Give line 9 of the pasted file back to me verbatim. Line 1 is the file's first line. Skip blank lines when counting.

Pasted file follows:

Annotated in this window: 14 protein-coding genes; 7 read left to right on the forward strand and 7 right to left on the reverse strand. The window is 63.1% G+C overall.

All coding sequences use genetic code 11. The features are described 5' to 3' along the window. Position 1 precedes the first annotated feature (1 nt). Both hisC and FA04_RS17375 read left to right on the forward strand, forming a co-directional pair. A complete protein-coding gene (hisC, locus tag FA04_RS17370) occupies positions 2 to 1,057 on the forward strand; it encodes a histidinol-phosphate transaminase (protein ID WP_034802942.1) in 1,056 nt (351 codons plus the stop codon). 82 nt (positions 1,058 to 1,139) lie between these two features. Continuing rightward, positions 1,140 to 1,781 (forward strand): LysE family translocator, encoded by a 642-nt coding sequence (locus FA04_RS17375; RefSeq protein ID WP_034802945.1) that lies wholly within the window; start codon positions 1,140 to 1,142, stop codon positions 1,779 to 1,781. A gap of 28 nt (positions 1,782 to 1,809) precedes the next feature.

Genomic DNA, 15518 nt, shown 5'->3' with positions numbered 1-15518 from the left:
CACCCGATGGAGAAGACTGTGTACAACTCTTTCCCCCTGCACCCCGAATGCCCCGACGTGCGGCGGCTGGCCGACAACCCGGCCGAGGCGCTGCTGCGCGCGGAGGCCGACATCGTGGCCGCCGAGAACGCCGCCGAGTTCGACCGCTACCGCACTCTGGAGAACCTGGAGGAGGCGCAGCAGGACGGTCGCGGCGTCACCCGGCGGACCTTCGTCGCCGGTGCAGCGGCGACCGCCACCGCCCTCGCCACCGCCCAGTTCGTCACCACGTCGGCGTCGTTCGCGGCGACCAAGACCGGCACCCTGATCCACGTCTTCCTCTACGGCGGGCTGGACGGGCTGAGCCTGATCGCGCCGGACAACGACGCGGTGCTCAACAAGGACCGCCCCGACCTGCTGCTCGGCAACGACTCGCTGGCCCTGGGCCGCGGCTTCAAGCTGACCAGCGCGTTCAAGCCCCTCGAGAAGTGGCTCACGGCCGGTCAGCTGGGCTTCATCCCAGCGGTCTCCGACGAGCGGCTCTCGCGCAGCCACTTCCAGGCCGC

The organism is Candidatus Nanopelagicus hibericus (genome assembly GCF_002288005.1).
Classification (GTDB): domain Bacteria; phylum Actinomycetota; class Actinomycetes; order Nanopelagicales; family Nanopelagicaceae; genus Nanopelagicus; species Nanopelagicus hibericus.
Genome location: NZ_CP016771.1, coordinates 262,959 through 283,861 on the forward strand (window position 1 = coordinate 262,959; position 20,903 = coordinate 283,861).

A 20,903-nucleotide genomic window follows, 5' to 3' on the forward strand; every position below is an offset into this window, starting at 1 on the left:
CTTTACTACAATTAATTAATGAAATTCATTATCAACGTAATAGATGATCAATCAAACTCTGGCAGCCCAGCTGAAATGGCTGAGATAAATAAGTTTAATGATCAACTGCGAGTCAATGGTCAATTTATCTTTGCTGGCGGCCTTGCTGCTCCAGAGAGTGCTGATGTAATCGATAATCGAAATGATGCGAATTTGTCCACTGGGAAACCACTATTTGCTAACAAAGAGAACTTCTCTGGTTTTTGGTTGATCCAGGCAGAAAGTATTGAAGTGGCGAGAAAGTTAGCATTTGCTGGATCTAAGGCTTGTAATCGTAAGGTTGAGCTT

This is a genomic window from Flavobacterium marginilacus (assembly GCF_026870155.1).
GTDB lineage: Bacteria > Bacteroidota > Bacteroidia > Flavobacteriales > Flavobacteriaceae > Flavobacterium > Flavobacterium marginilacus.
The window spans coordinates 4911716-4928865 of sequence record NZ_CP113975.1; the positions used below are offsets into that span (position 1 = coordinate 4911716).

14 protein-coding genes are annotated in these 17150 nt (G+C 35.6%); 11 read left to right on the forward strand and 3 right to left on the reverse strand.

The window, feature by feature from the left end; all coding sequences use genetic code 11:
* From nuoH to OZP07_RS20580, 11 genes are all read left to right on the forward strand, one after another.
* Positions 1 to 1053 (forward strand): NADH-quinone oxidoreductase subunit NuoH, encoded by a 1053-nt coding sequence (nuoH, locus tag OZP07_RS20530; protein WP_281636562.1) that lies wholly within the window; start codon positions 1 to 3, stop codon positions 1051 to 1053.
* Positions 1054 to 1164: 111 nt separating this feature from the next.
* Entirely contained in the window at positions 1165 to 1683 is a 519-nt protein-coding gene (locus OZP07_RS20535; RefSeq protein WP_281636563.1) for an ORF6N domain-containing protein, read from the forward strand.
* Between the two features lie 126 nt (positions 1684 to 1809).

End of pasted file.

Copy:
CTTTACTACAATTAATTAATGAAATTCATTATCAACGTAATAGATGATCAATCAAACTCTGGCAGCCCAGCTGAAATGGCTGAGATAAATAAGTTTAATGATCAACTGCGAGTCAATGGTCAATTTATCTTTGCTGGCGGCCTTGCTGCTCCAGAGAGTGCTGATGTAATCGATAATCGAAATGATGCGAATTTGTCCACTGGGAAACCACTATTTGCTAACAAAGAGAACTTCTCTGGTTTTTGGTTGATCCAGGCAGAAAGTATTGAAGTGGCGAGAAAGTTAGCATTTGCTGGATCTAAGGCTTGTAATCGTAAGGTTGAGCTT